Reapportionment Stalemate Continues, May Extend Session

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(Host) The stalemate over reapportionment continued at the Statehouse Thursday. The Senate offered a new plan to the House but it was immediately rejected.

VPR’s Bob Kinzel reports.

(Kinzel) A special House-Senate conference committee meeting over reapportionment agreed on Thursday that it would be best if the Legislature could decide on a new map to redraw districts for the General Assembly, rather than have the issue decided by the courts. But that was about they only area of agreement between the two chambers.

The fight over reapportionment has essentially boiled down to two issues. The Democrats are unhappy with the way the Republicans have drawn district lines in Burlington because some districts are much larger than others. The Republicans strongly object to a Democratic plan to move the town of Orange from Orange County to Caledonia County.

The Democrats offered a new plan on Thursday ¿ one that moved a senator from the northeast kingdom over to Franklin County. They argued that the proposal was justified based on population changes, and they returned Orange to Orange County. House Majority Leader John LaBarge was not impressed:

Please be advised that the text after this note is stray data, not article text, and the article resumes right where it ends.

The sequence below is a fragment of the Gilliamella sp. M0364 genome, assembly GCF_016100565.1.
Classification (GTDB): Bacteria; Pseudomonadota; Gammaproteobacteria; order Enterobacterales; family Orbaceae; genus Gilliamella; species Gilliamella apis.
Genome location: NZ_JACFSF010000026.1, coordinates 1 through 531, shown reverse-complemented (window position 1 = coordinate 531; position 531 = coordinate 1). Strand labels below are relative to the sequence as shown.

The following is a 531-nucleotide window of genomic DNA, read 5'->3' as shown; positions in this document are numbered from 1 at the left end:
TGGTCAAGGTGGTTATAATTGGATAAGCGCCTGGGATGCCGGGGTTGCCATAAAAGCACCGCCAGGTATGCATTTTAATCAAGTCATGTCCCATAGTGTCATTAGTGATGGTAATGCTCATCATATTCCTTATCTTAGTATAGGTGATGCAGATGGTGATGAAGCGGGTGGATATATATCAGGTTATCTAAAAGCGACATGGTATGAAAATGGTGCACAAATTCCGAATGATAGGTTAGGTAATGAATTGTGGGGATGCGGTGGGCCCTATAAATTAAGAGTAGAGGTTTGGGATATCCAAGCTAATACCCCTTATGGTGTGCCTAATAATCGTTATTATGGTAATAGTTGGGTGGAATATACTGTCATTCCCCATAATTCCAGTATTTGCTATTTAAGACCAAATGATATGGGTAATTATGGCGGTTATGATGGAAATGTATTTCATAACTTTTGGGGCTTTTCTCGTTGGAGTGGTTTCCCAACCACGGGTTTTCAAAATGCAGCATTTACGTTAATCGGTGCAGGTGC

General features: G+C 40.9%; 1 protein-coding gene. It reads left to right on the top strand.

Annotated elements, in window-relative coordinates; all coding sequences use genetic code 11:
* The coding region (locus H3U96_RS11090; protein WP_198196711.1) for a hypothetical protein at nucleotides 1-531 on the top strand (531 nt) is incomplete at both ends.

(LaBarge) “I have to be honest and tell you that I really didn’t, after we took a look at this, didn’t think it was a serious proposal. And let me give you the reason why: number one is that we’ve certainly negotiated a lot and you gave us a plan, but you didn’t offer us in terms of accepting our plan¿. I think this violates what you stood for all along was pitting incumbents against an incumbent and you did that in Caledonia County.”

(Kinzel) Bennington Senator Dick Sears, who is the lead negotiator for the Senate, reminded the House members that the original Senate plan was very similar to one proposed by the bipartisan Legislative Apportionment Board. When the House rejected that plan, Sears says the Senate tried a different approach:

(Sears) “The reason it is serious is that we had so many arguments about Orange and I was yelled at by a representative on Saturday night, regarding this is partisan, right in the face. And so I’m tired of what is partisan, you’re tired of what somebody said, I’m tired of hearing that the Senate was partisan. We put forth a bipartisan plan that was operated by the LAB.”

(Kinzel) The conference committee plans to meet again on Friday. If they do not reach a compromise, some lawmakers want to delay final adjournment for several weeks to give the committee more time to resolve the issue.

For Vermont Public Radio, I’m Bob Kinzel in Montpelier.

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